Comparing human-Salmonella with plant-Salmonella protein-protein interaction predictions

Sylvia Schleker, Meghana Kshirsagar, Judith Klein-Seetharaman

Research output: Contribution to journalArticlepeer-review

1 Scopus citations


Salmonellosis is the most frequent food-borne disease world-wide and can be transmitted to humansby a variety of routes, especially via animal and plant products. Salmonella bacteria are believed touse not only animal and human but also plant hosts despite their evolutionary distance. This raisesthe question if Salmonella employs similar mechanisms in infection of these diverse hosts. Given thatmost of our understanding comes from its interaction with human hosts, we investigate here to whatdegree knowledge of Salmonella-human interactions can be transferred to the Salmonella-plantsystem. Reviewed are recent publications on analysis and prediction of Salmonella-hostinteractomes. Putative protein-protein interactions (PPIs) between Salmonella and its human and Arabidopsis hosts were retrieved utilizing purely interolog-based approaches in which predictionswere inferred based on available sequence and domain information of known PPIs, and machinelearning approaches that integrate a larger set of useful information from different sources. Transferlearning is an especially suitable machine learning technique to predict plant host targets from theknowledge of human host targets. A comparison of the prediction results with transcriptomic datashows a clear overlap between the host proteins predicted to be targeted by PPIs and their geneontology enrichment in both host species and regulation of gene expression. In particular, the cellularprocesses Salmonella interferes with in plants and humans are catabolic processes. The details of how these processes are targeted, however, are quite different between the two organisms, asexpected based on their evolutionary and habitat differences. Possible implications of thisobservation on evolution of host-pathogen communication are discussed.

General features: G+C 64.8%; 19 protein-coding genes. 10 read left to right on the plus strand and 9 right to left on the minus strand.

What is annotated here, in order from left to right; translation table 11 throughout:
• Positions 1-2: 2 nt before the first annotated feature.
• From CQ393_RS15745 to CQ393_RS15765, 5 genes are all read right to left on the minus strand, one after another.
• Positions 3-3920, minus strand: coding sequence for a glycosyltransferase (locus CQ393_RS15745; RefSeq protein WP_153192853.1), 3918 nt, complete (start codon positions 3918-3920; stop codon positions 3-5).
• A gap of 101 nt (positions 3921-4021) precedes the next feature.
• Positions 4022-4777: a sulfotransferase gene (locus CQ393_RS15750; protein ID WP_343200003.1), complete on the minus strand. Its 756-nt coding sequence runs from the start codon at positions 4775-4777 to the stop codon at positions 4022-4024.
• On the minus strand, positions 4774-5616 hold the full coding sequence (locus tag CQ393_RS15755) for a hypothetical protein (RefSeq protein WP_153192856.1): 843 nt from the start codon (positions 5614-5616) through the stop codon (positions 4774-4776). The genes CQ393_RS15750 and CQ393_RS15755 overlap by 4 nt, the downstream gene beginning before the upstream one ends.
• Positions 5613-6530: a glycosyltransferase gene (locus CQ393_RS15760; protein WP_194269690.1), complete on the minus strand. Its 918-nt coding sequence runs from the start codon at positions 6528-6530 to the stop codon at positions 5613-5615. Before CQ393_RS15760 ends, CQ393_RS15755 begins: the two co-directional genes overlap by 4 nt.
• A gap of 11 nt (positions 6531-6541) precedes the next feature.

Original languageEnglish (US)
Article number552
JournalFrontiers in Microbiology
Issue numberOCT
StatePublished - 2014
Externally publishedYes


  • Host-pathogen interactions
  • Interactome
  • Pathways
  • Prediction
  • Systems biology

ASJC Scopus subject areas

  • Microbiology
  • Microbiology (medical)


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